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In Drought-Ravaged Zimbabwe, WFP Says 1.6 Million Require Food Aid

The United Nations World Food Program said Friday 1.6 million people in Zimbabwe’s rural areas will need food assistance during the peak of the coming hunger season from January through March next year.

The WFP said a recent assessment indicates that the number of people in need of food aid is 60 percent higher than the 1 million that needed assistance during the last lean season.

The U.N. agency said its workers are already reporting signs of distress in most areas as some villagers have emptied their granaries and farmers cheaply selling off their livestock to make ends meet.

The deteriorating food situation, said the WFP, was caused by erratic rainfall and dry spells, limited access to agricultural inputs such as seeds and fertilizer, a reduction in the planted hectarage, poor farming practices and inadequate crop diversification.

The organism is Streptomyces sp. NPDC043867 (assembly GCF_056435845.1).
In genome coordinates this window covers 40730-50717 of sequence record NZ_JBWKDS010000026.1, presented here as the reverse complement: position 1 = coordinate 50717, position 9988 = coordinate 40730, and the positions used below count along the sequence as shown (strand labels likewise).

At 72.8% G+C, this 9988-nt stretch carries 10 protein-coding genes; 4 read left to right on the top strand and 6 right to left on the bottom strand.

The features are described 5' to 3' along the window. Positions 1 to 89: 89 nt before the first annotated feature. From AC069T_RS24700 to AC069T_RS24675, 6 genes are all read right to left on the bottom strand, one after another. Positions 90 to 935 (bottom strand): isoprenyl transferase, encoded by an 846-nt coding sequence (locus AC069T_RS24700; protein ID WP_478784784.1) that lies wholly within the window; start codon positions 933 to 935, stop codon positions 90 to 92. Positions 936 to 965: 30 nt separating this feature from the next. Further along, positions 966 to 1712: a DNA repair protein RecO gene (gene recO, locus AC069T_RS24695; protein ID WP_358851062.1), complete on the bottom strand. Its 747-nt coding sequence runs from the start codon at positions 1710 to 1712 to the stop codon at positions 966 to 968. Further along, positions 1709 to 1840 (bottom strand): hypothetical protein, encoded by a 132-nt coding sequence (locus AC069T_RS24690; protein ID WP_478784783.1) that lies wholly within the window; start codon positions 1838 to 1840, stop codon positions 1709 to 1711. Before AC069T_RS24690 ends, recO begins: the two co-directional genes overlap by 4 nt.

This year’s cereal harvest was 1,076.772 metric tonnes – one third lower than that of last year and the lowest since 2008.

To meet the increased needs, the WFP and its partners would undertake food distribution with regionally procured cereals as well as imported vegetable oil.

The organization has a food budget deficit of $87 million after setting aside $119 million for food aid.

The worst affected regions are Matabeleland, Midlands, Masvingo and Manicaland.

WFP public information officer Victoria Cavanagh said cash transfers will be made to some vulnerable families in order to avert hunger.

“Last season they received $3 every two-week cycle and we based the amounts on market prices which we monitored,” said Cavanagh.

Christian Care executive director Stanslous Chatikobo said the WFP’s budget gap is due to donor fatigue.

The WFP’s seasonal assistance program normally starts in October and most of the food assessments are conducted annually by the government in collaboration with U.N. agencies and non-governmental organizations.